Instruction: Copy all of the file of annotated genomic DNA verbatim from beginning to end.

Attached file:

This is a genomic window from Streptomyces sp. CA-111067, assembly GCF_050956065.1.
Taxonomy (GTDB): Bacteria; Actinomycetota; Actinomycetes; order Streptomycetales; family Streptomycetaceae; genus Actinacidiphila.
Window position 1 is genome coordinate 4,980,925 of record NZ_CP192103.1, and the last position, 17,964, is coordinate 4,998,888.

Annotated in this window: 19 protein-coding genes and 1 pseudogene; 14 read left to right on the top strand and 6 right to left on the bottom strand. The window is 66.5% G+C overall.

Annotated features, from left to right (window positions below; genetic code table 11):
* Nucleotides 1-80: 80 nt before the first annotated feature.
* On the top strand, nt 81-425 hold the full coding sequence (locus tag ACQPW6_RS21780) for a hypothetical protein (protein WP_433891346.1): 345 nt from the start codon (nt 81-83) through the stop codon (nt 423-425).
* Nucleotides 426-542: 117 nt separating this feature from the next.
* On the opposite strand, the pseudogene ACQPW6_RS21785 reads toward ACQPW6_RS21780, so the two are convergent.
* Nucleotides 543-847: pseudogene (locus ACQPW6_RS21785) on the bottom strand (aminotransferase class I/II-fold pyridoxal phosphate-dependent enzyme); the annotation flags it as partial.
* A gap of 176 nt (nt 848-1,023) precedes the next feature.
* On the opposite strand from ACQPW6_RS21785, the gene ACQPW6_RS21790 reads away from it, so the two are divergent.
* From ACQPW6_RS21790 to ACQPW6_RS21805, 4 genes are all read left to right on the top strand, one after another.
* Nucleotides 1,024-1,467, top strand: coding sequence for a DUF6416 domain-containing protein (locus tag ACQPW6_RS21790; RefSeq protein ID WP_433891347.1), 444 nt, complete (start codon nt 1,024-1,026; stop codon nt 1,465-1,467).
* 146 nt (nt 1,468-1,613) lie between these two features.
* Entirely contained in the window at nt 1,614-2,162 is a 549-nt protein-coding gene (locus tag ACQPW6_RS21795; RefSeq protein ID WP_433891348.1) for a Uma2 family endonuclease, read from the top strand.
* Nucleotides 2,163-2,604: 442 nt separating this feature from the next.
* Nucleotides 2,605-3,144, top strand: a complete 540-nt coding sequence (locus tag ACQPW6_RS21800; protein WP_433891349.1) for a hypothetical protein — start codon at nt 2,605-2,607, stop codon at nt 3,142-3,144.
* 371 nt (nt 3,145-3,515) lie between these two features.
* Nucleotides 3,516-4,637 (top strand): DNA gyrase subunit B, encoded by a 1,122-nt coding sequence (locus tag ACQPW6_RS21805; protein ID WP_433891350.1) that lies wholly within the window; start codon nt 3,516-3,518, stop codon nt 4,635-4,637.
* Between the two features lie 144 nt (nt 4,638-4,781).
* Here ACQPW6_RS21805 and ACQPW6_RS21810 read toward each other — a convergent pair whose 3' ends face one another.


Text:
This is a genomic window from Streptomyces sp. CA-111067, assembly GCF_050956065.1.
Taxonomy (GTDB): Bacteria; Actinomycetota; Actinomycetes; order Streptomycetales; family Streptomycetaceae; genus Actinacidiphila.
Window position 1 is genome coordinate 4,980,925 of record NZ_CP192103.1, and the last position, 17,964, is coordinate 4,998,888.

Annotated in this window: 19 protein-coding genes and 1 pseudogene; 14 read left to right on the top strand and 6 right to left on the bottom strand. The window is 66.5% G+C overall.

Annotated features, from left to right (window positions below; genetic code table 11):
* Nucleotides 1-80: 80 nt before the first annotated feature.
* On the top strand, nt 81-425 hold the full coding sequence (locus tag ACQPW6_RS21780) for a hypothetical protein (protein WP_433891346.1): 345 nt from the start codon (nt 81-83) through the stop codon (nt 423-425).
* Nucleotides 426-542: 117 nt separating this feature from the next.
* On the opposite strand, the pseudogene ACQPW6_RS21785 reads toward ACQPW6_RS21780, so the two are convergent.
* Nucleotides 543-847: pseudogene (locus ACQPW6_RS21785) on the bottom strand (aminotransferase class I/II-fold pyridoxal phosphate-dependent enzyme); the annotation flags it as partial.
* A gap of 176 nt (nt 848-1,023) precedes the next feature.
* On the opposite strand from ACQPW6_RS21785, the gene ACQPW6_RS21790 reads away from it, so the two are divergent.
* From ACQPW6_RS21790 to ACQPW6_RS21805, 4 genes are all read left to right on the top strand, one after another.
* Nucleotides 1,024-1,467, top strand: coding sequence for a DUF6416 domain-containing protein (locus tag ACQPW6_RS21790; RefSeq protein ID WP_433891347.1), 444 nt, complete (start codon nt 1,024-1,026; stop codon nt 1,465-1,467).
* 146 nt (nt 1,468-1,613) lie between these two features.
* Entirely contained in the window at nt 1,614-2,162 is a 549-nt protein-coding gene (locus tag ACQPW6_RS21795; RefSeq protein ID WP_433891348.1) for a Uma2 family endonuclease, read from the top strand.
* Nucleotides 2,163-2,604: 442 nt separating this feature from the next.
* Nucleotides 2,605-3,144, top strand: a complete 540-nt coding sequence (locus tag ACQPW6_RS21800; protein WP_433891349.1) for a hypothetical protein — start codon at nt 2,605-2,607, stop codon at nt 3,142-3,144.
* 371 nt (nt 3,145-3,515) lie between these two features.
* Nucleotides 3,516-4,637 (top strand): DNA gyrase subunit B, encoded by a 1,122-nt coding sequence (locus tag ACQPW6_RS21805; protein ID WP_433891350.1) that lies wholly within the window; start codon nt 3,516-3,518, stop codon nt 4,635-4,637.
* Between the two features lie 144 nt (nt 4,638-4,781).
* Here ACQPW6_RS21805 and ACQPW6_RS21810 read toward each other — a convergent pair whose 3' ends face one another.